Last week we looked at Building Regulations and how they are designed to ensure that building works meet set standards of safety, access and fuel efficiency. This week, we take a look at how you can go about getting Building Regulations Approval.
Getting Building Regulations Approval
In short, there are two ways that you can get your home improvements signed off by Building Regulations. Minor works can be self-certified by traders registered with the relevant Competence Persons Scheme. Major building works need to be signed off by Building Control Body (BCB) – this can be your Local Authority or a private BCB.
Getting Building Control Approval
If you have undertaken significant works which could impact the structure of the building, such as conversions, underpinning, cavity wall insulation or extensions, you will need to get the work signed off by Building Control Officers. There are three types of approval: full plans application, building notice, or regularisation.
Full Plans Application
A Full Plans Application is the most thorough and is especially important for major works on domestic properties and all commercial works. This application shows full construction details via detailed plans, drawings and other relevant information. When you submit a full plans application, you will usually need to pay a fee. Once the works are approved, you can start work – onsite inspections will be undertaken and final Building Regulations approval will be granted within 8 weeks of the works being completed, providing the work is compliant with the original approved plans. Further inspection and approval fees will be charged during the process.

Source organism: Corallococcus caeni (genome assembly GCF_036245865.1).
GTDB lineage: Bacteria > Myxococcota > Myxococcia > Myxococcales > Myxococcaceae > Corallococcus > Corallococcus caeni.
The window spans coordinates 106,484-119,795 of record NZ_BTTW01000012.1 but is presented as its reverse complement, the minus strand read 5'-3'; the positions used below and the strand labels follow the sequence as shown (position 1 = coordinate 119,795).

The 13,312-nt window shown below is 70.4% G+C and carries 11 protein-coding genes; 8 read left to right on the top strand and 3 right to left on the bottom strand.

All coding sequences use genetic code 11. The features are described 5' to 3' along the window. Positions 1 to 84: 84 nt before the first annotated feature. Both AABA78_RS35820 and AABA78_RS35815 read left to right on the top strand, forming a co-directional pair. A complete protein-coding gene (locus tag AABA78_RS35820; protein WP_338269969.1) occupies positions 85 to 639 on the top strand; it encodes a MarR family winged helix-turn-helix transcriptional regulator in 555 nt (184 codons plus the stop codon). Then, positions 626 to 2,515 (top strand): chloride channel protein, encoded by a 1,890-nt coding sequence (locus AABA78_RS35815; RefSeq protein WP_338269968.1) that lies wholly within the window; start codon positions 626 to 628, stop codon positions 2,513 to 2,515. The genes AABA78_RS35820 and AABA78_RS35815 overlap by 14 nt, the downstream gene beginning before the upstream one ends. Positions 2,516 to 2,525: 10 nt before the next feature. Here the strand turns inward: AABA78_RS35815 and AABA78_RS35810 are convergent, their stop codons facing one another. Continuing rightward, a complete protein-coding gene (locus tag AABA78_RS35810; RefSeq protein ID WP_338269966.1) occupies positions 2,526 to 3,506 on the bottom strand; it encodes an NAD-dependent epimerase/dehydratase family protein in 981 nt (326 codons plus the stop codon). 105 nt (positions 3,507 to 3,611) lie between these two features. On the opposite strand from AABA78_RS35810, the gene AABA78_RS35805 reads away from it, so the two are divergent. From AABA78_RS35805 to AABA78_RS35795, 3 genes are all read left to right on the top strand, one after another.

You can use a building notice for minor works, such as replacement windows (if you haven’t used someone registered with FENSA), or minor alterations. You can’t use a building notice for any work on commercial premises. With a building notice, there is no need to submit full plans for approval and you can start work two days after you have submitted your notice. Your plans won’t be formally approved, as they are with a full plans notice, but a Building Control Office may inspect the works while they are under way and will approve the works on completion.
For completed building works undertaken after 1985, and which have not been granted Building Regulations Approval, it is possible to have the works inspected retrospectively. Your BCB may need you to make changes before they issue the regularisation certificate.
Costs of Building Regulation Applications
Fees are set by the BCB and usually have an initial fee, plus a fee for site visits. The total cost will depend on the size and scale of the work being undertaken. Usually, full plans applications and building notice approval cost the same.
For further advice on Building Regulations, consult your tradesperson or contact a local building surveyor.
Source: Trust a Trader